This is such a beautiful book! A story about a young immigrant girl trying to adapt to life in Australia, it mixes gentle fantasy and reality in such a lovely and unique way. It is heartfelt, heartbreaking, poignant and hopeful. Written in second person, its style is striking and yet so comfortable, drawing you in and putting you into the shoes of Meixing Lim. I’ve been an admirer of Shirley’s writing every since her first young adult novel, FURY, hit the shelves in 2010. But she has outdone herself with this middle grade book. Can’t wait to see what she writes next. I was lucky enough to get my hands on a special ARC of the book, which has a die-cut extra cover.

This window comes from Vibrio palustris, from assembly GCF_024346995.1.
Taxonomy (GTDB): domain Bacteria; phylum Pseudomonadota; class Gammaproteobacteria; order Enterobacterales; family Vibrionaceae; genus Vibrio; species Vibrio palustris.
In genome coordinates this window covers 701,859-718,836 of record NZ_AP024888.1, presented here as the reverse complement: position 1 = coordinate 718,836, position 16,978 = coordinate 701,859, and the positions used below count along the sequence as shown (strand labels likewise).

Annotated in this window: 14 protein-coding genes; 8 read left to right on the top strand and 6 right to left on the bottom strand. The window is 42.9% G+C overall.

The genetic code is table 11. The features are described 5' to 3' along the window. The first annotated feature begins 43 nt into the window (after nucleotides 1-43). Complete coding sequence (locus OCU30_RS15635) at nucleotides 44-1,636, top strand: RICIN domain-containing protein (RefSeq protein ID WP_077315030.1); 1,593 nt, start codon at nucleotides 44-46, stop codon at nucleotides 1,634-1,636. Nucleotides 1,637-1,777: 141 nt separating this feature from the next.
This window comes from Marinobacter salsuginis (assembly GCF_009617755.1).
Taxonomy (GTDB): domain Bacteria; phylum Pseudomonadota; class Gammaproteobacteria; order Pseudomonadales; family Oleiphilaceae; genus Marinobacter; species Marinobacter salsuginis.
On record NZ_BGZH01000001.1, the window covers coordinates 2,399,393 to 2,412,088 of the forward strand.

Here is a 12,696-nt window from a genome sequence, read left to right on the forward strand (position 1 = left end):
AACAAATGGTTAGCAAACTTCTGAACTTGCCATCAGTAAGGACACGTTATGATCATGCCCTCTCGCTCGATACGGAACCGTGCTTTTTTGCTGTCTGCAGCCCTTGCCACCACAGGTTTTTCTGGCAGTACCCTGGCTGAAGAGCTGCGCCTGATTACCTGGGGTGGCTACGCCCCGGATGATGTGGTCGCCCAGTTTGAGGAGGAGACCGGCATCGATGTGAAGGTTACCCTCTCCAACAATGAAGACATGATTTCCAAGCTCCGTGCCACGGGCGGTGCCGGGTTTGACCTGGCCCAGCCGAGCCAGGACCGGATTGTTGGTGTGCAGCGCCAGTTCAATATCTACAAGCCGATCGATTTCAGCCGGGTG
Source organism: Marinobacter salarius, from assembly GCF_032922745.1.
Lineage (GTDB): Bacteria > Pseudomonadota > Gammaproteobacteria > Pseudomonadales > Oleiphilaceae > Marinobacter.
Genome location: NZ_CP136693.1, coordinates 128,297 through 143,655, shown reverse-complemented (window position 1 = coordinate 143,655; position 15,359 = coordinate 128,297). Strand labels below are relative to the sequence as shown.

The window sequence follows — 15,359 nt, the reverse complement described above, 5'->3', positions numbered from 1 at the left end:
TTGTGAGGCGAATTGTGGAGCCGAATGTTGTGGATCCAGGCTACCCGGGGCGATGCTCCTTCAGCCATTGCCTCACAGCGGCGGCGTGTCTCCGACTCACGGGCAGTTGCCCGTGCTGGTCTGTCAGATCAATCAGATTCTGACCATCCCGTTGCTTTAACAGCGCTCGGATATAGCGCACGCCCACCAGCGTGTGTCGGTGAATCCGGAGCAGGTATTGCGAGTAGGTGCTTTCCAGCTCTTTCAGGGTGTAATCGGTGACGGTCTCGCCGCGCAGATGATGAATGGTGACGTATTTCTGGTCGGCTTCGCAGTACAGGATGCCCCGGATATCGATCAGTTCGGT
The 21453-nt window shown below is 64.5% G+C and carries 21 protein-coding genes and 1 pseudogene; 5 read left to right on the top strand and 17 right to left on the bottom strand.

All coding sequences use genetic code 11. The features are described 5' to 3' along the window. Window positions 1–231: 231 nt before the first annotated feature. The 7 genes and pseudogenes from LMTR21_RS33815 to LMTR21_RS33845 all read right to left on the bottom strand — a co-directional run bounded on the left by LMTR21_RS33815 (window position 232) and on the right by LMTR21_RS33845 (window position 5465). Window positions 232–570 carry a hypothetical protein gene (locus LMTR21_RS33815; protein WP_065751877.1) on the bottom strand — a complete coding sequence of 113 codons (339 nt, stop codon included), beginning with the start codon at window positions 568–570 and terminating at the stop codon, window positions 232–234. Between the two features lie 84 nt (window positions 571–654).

GOOD NIGHT, IVY BRIGHT, written by Ben Long, illustrated by Andrew Plant
Ford Street Publishing, 2021.
This lovely rhyming story about trying to fall asleep while searching for the colour purple is the perfect vehicle for Plant’s glorious illustrations. So much colour and magic on every page of this picture book.
PUTTING AUSTRALIA ON THE MAP by Carole Wilkinson
Wild Dog Books, 2020.
This is a kids’ books about maps… specifically Australia’s long journey towards being accurately included on world maps. It’s a story of exploration and adventure, of piecing together a cartographic puzzle spanning centuries, from Ptolemy in 150AD to Matthew Flinders in 1801. The text is beautifully illustrated with old maps that you can get lost in for ages. This book is map-nerd heaven! And a great way of showing kids that the maps we take for granted these days, have a long and complex history.